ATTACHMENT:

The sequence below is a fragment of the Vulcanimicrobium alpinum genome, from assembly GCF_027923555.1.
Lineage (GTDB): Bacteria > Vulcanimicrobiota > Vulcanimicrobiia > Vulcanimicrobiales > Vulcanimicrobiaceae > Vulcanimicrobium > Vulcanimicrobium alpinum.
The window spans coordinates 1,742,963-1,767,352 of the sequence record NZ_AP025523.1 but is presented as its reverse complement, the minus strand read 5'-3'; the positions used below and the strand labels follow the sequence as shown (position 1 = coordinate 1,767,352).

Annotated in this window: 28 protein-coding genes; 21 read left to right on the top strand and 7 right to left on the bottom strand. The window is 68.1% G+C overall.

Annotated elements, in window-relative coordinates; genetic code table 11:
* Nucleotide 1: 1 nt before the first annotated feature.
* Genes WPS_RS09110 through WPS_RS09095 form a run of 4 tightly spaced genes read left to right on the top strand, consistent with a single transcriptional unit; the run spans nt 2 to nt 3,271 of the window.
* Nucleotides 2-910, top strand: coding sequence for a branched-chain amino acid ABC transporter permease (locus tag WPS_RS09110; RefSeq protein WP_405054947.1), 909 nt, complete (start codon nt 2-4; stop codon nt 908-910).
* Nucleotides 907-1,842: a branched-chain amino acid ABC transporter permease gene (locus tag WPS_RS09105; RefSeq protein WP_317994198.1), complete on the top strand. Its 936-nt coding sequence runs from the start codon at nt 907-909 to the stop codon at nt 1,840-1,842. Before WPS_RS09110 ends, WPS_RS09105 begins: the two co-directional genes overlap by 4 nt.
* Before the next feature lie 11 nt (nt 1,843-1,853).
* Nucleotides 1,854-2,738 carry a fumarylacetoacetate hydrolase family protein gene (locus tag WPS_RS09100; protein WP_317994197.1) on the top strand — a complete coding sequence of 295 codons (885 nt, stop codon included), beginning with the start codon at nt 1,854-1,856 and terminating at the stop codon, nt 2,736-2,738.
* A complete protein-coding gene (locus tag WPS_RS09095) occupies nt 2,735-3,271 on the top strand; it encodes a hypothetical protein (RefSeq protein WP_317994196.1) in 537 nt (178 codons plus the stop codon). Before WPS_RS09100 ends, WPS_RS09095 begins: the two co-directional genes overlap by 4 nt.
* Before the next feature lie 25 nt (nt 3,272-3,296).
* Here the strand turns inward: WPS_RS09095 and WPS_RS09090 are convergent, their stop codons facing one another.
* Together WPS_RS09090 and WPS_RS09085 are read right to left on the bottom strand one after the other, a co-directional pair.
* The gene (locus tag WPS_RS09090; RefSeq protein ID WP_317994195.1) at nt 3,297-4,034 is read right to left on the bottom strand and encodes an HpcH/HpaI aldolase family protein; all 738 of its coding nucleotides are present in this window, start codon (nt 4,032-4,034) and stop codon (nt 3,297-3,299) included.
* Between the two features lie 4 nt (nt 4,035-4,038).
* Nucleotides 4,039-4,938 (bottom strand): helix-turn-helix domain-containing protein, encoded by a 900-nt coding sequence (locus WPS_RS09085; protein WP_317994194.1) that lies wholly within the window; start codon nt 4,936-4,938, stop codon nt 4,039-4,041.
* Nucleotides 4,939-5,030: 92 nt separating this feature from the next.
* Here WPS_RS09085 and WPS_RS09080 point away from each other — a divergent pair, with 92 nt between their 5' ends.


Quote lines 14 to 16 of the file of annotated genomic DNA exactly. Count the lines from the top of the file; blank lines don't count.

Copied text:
* Here the strand turns inward: WPS_RS09095 and WPS_RS09090 are convergent, their stop codons facing one another.
* Together WPS_RS09090 and WPS_RS09085 are read right to left on the bottom strand one after the other, a co-directional pair.
* The gene (locus tag WPS_RS09090; RefSeq protein ID WP_317994195.1) at nt 3,297-4,034 is read right to left on the bottom strand and encodes an HpcH/HpaI aldolase family protein; all 738 of its coding nucleotides are present in this window, start codon (nt 4,032-4,034) and stop codon (nt 3,297-3,299) included.